Gnosticism

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A modern definition of Gnosticism is "a prominent heretical movement of the 2nd-century Christian Church, partly of pre-Christian origin. Gnostic doctrine taught that the world was created and ruled by a lesser divinity, the demiurge, and that Christ was an emissary of the remote supreme divine being, esoteric knowledge (gnosis) of whom enabled the redemption of the human spirit."

But we know that the modern definition Religion has changed so I imagine that all that was labeled Gnostic was not the same. The truth is that Gnosticism has resulted in numerous debates and countless interpretation for 2000 years. The complex nature of Gnostic teachings are not only complex but often cryptic, even secretive.

Couple that with the fact that much of what we know about Gnosticism has commonly come from critiques. so the question inevitably remains what was the early sectarian gnostic systems all about.

In the "Adversus Haereses" by Irenaeus we hear that there were different sects of philosophy in the 2nd-century disparaging and even ridiculing gnosticism. Scholars have had to depend heavily on heresiologists and their hierarchical prejudices because of a lack of alternative sources.

Finding manuscripts near Nag Hammadi in 1945, however, gave us a cache of 4th-century Gnostic writing that allowed another round of debates and interpretation filtered through the prejudices both pros and cons of our modern view of ancient religions.

The texts would be translated of from the ancient Coptic language into English in 1977 did not relieve the difficulties.

One way to promote ones own view is to accuse others of something that is generally not understood but is accepted off hand as incorrect. In doing away with the dualist Marcion it was common to label him a Gnostic. We see the same practice with the Founding Fathers who are often accused of being Deists.



Gnostics did not call themselves Gnostics but appear to have been around long before Jesus and were probably unrelated to Christianity.

  • Some interpret that they thought the "material world is bad and that the spiritual realm was good."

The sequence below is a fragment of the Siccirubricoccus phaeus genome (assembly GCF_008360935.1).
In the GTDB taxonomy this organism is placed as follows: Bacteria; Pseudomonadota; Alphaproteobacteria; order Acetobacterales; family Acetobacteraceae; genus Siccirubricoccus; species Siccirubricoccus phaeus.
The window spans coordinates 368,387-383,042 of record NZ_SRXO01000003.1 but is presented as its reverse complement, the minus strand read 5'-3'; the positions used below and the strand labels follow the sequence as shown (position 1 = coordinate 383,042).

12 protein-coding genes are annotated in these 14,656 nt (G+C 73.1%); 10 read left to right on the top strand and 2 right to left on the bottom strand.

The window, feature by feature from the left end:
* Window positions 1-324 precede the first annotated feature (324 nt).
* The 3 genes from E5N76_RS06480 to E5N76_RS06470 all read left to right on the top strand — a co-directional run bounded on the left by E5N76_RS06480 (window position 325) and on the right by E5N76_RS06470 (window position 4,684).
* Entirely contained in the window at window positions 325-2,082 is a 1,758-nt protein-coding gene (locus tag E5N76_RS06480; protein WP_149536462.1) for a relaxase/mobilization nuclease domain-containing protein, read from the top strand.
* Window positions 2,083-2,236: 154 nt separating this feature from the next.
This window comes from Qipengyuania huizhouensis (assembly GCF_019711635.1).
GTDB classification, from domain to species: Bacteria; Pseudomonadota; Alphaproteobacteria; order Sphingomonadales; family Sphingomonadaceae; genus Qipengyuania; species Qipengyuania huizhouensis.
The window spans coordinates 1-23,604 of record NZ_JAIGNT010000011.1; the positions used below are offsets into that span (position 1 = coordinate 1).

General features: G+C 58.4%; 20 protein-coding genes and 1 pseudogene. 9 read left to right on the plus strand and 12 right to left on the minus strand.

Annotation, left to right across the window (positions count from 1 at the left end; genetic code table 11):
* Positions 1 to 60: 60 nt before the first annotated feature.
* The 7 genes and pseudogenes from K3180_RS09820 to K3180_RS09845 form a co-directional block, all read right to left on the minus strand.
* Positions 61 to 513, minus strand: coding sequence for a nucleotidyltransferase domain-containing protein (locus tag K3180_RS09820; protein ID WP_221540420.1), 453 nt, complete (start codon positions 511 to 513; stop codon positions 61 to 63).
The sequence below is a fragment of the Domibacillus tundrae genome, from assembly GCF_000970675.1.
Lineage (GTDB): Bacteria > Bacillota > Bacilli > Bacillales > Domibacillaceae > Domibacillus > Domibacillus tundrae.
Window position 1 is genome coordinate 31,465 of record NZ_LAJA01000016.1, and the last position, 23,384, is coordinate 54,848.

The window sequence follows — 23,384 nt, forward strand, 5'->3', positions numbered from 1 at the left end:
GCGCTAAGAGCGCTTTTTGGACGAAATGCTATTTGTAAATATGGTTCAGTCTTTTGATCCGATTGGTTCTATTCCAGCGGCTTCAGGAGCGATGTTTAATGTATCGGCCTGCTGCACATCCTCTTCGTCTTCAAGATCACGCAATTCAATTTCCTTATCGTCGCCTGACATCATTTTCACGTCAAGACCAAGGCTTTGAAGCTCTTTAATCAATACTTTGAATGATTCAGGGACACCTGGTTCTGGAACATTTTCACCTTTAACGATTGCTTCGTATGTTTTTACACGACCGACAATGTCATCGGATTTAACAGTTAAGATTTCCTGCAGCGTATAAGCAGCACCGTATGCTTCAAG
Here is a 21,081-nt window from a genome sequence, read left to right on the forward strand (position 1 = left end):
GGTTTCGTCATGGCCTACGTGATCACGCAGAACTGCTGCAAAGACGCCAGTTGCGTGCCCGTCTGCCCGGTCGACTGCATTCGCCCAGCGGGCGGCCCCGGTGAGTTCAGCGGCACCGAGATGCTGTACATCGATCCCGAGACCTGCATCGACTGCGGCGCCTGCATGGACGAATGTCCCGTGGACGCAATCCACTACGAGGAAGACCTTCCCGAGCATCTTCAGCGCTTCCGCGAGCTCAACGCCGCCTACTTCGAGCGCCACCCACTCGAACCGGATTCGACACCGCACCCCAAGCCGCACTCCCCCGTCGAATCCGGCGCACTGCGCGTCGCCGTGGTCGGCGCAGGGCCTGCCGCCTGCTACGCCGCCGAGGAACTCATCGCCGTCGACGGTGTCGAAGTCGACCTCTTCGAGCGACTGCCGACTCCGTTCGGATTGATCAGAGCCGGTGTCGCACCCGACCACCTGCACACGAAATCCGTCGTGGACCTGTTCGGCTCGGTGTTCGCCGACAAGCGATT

• Jesus said his kingdom was not of this world but of course the word world did not mean the material world as much as the organized political world of Pontius Pilate.
    • We see in John 6:63 "It is the spirit that quickeneth; the flesh profiteth nothing: the words that I speak unto you, [they] are spirit, and [they] are life."
    • In 2 Corinthians 3:6 we see "Who also hath made us able ministers of the new testament; not of the letter, but of the spirit: for the letter killeth, but the spirit giveth life."
    • We can see this same emphases and superiority of Spirit over the material flesh in Romans 8:2 "For the law of the Spirit of life in Christ Jesus hath made me free from the law of sin and death."
    • Romans 8:10, "And if Christ be in you, the body is dead because of sin; but the Spirit is life because of righteousness."
    • Which is repeated in Galatians 6:8, "For he that soweth to his flesh shall of the flesh reap corruption; but he that soweth to the Spirit shall of the Spirit reap life everlasting."
  • People suggest that they considered the material world is under the control of evil.
  • A "divine spark" is within some which provides redemption.
    • Matthew 16:17, "And Jesus answered and said unto him, Blessed art thou, Simon Barjona: for flesh and blood hath not revealed [it] unto thee, but my Father which is in heaven."
    • John 1:13, "Which were born, not of blood, nor of the will of the flesh, nor of the will of man, but of God."
  • Salvation is through some sort of secret knowledge.
  • God could not have created evil, which is the result of an inferior, blind, evil "god" or Archons who pretends to be God.
  • If the "divine spark" is awakened we will be drawn toward the Pleroma or divine realm where God intended us to be.

Some think none of these ideas are either in the Old Testament or apostolic text which is why they were supposedly rejected by early Christians.